A Look Back: Free Speech Zones

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Obama Administration

This is from the December 15, 2003 issue of the American Conservative, by James Bovard:

When Bush travels around the United States, the Secret Service visits the location ahead of time and orders local police to set up “free speech zones” or “protest zones” where people opposed to Bush policies (and sometimes sign-carrying supporters) are quarantined. These zones routinely succeed in keeping protesters out of presidential sight and outside the view of media covering the event.

When Bush came to the Pittsburgh area on Labor Day 2002, 65-year-old retired steel worker Bill Neel was there to greet him with a sign proclaiming, “The Bush family must surely love the poor, they made so many of us.” The local police, at the Secret Service’s behest, set up a “designated free-speech zone” on a baseball field surrounded by a chain-link fence a third of a mile from the location of Bush’s speech. The police cleared the path of the motorcade of all critical signs, though folks with pro-Bush signs were permitted to line the president’s path. Neel refused to go to the designated area and was arrested for disorderly conduct; the police also confiscated his sign. Neel later commented, “As far as I’m concerned, the whole country is a free speech zone. If the Bush administration has its way, anyone who criticizes them will be out of sight and out of mind.”

Bovard points out that if someone had wanted to harm the President he could have cleverly disguised his intentions by holding a pro-Bush sign.

I urge you to read the entire article from this conservative journal, taking note of the parts about FBI surveillance of peace groups — remember how the feds were watching the Quakers? — and the part about how citizens were being urged to turn in “suspicious” people to the FBI. And this part:

The Bush administration’s anti-protester bias proved embarrassing for two American allies with long traditions of raucous free speech, resulting in some of the most repressive restrictions in memory in free countries. When Bush visited Australia in October, Sydney Morning Herald columnist Mark Riley observed, “The basic right of freedom of speech will adopt a new interpretation during the Canberra visits this week by the US President, George Bush, and his Chinese counterpart, Hu Jintao. Protesters will be free to speak as much as they like just as long as they can’t be heard.” Demonstrators were shunted to an area away from the Federal Parliament building and prohibited from using any public address system in the area.For Bush’s recent visit to London, the White House demanded that British police ban all protest marches, close down the center of the city, and impose a “virtual three day shutdown of central London in a bid to foil disruption of the visit by anti-war protesters,” according to Britain’s Evening Standard. But instead of a “free speech zone”—as such areas are labeled in the U.S.—the Bush administration demanded an “exclusion zone” to protect Bush from protesters’ messages.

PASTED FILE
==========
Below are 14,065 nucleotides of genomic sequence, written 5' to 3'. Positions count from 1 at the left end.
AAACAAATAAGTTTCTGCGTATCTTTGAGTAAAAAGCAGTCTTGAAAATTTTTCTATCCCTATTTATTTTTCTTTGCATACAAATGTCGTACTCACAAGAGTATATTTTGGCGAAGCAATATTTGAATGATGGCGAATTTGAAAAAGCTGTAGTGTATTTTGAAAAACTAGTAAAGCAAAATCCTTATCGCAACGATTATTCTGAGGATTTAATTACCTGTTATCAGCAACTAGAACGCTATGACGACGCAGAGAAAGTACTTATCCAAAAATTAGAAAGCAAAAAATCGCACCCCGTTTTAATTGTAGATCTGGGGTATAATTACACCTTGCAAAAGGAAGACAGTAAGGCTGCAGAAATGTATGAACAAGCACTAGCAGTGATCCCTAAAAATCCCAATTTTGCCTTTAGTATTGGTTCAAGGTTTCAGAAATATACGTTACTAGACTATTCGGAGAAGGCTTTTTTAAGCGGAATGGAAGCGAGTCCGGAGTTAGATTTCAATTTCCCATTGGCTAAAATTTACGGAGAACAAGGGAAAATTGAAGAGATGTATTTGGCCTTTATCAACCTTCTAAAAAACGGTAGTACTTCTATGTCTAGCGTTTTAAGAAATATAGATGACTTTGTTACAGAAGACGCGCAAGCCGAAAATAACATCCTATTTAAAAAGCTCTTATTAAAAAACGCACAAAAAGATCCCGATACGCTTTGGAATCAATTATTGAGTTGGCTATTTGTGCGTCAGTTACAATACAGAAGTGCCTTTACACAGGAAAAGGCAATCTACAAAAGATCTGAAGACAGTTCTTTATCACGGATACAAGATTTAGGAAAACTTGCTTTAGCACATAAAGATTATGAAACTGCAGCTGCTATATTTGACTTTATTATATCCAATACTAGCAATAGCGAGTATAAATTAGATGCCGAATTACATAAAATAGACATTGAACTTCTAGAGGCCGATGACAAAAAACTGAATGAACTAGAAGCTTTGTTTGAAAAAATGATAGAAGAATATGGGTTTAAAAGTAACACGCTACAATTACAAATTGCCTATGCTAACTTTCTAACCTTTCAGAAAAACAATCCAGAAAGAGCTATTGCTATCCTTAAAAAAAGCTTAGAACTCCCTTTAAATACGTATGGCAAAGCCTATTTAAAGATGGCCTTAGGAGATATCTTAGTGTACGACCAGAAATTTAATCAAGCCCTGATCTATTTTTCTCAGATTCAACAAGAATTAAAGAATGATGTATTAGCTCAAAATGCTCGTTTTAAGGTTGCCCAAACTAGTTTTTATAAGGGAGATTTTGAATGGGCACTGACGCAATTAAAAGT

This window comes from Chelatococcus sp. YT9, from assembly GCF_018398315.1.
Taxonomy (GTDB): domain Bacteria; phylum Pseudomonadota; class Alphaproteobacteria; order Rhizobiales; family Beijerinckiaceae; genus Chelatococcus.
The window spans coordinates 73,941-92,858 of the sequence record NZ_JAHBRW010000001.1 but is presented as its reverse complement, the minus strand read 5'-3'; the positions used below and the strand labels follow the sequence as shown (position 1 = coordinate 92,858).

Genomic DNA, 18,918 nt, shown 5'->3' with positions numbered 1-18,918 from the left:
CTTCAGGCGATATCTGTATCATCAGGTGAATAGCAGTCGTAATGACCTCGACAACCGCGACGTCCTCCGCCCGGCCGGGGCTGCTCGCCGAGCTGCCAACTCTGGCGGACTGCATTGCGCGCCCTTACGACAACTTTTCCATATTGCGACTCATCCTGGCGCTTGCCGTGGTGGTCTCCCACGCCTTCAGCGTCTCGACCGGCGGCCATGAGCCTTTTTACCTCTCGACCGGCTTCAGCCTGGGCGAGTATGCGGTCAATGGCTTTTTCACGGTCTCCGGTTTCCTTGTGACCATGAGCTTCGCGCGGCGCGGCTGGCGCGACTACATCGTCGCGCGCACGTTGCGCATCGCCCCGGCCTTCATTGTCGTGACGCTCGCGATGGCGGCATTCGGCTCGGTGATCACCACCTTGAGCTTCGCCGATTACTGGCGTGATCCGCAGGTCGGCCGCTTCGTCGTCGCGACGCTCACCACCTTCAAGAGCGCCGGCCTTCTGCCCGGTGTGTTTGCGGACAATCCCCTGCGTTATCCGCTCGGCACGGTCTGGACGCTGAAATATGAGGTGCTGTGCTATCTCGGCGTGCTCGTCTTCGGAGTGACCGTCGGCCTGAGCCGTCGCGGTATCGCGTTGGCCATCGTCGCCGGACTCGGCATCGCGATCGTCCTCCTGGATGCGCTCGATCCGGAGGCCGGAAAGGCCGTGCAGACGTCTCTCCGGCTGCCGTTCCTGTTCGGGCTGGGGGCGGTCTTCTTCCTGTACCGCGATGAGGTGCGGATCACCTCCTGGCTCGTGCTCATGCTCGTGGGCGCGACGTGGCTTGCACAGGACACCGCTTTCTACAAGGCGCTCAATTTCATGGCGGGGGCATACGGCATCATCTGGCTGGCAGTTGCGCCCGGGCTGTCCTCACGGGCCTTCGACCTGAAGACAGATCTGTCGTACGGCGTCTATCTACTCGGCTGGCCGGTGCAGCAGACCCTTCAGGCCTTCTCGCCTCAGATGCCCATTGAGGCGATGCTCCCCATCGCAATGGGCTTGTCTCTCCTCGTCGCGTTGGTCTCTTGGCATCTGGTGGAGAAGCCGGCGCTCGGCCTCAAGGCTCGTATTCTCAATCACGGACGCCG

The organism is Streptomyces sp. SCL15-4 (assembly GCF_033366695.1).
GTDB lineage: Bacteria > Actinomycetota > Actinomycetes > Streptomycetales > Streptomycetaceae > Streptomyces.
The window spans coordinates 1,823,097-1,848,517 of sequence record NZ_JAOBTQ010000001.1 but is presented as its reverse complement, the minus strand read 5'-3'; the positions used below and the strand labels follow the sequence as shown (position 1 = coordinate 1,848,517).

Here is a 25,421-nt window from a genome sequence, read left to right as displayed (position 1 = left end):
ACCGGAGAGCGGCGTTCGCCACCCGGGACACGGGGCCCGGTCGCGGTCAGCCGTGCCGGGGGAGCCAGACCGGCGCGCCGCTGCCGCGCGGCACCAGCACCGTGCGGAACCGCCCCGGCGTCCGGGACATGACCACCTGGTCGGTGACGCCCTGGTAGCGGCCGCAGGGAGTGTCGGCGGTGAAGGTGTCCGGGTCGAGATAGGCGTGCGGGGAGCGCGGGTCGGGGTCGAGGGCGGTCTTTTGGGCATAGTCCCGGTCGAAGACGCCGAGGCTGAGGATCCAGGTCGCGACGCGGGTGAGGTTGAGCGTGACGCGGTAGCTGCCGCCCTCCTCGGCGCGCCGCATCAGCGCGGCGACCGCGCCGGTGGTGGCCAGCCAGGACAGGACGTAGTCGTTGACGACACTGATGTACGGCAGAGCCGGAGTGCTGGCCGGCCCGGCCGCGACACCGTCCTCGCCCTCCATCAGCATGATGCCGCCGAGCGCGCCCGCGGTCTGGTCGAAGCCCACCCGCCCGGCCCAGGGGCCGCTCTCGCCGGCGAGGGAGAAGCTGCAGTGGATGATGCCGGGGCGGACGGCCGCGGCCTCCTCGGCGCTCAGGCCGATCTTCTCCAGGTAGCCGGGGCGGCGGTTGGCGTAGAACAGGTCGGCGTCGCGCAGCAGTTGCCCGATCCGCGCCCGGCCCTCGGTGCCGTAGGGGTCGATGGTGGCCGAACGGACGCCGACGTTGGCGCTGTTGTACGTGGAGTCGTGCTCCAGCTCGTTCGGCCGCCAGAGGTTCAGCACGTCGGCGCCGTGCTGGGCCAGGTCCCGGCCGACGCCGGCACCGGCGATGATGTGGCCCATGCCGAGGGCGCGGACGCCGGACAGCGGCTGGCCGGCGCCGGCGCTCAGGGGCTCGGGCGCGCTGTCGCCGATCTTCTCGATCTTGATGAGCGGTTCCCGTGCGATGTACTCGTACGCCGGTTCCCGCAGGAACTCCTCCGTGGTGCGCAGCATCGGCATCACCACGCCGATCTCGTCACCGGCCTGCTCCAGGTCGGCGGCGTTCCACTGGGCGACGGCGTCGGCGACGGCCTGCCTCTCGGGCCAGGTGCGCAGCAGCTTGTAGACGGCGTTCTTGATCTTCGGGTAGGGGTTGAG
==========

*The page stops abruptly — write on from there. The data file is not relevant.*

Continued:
Throughout the Bush Administration the American Conservative was one of the few voices of reason from the Right on the issue of constitutional rights, separation of powers and authorities. Note that this magazine was launched by Patrick Buchanan and is currently running articles calling for “free market” solutions to health care. But credit where credit is due.

The point of the “free speech zones” was not security, obviously. The point was to suppress speech for political purposes. Just as it was the point of screening people at Bush rallies to be sure no one but loyal, registered Republicans were allowed inside. For eight years liberals were told that’s just how things were, and suck it up.

But now, confront some clearly agitated righties with the realities of physics, seating capacities and fire code laws, and President Obama is being compared to Hitler.

I remember during the 2004 Republican convention, the NYPD turned several blocks around Madison Square Garden into not only “no free speech” zones; they were also “no loitering,” “no photographing” and sometimes “no walking” zones. If it weren’t for Macy’s they might have roped off the entire area, but at least one could still shop at the Columbus Circle Macy’s. That said, one afternoon during the convention I left Macy’s and boldly walked down the street opposite Madison Square Garden — the President would not have been there at the time — just out of curiosity. I carried no signs and wore no buttons or other indicators of political preference. I was nowhere close to an entrance to Madison Square Garden and made no attempt to enter. I was just a 50-something woman walking down the street with a Macy’s shopping bag. There were no protesters, and the only people I saw going into and out of the Garden looked like young staffers. No VIPS. I pulled a camera out of my purse to take a picture of Madison Square Garden showing the “Republican convention” sign — from across the street — and the cops told me to get off Seventh Avenue and go somewhere else. No pictures.

So we liberals complained about this at the time, and most of the Right told us to suck it up.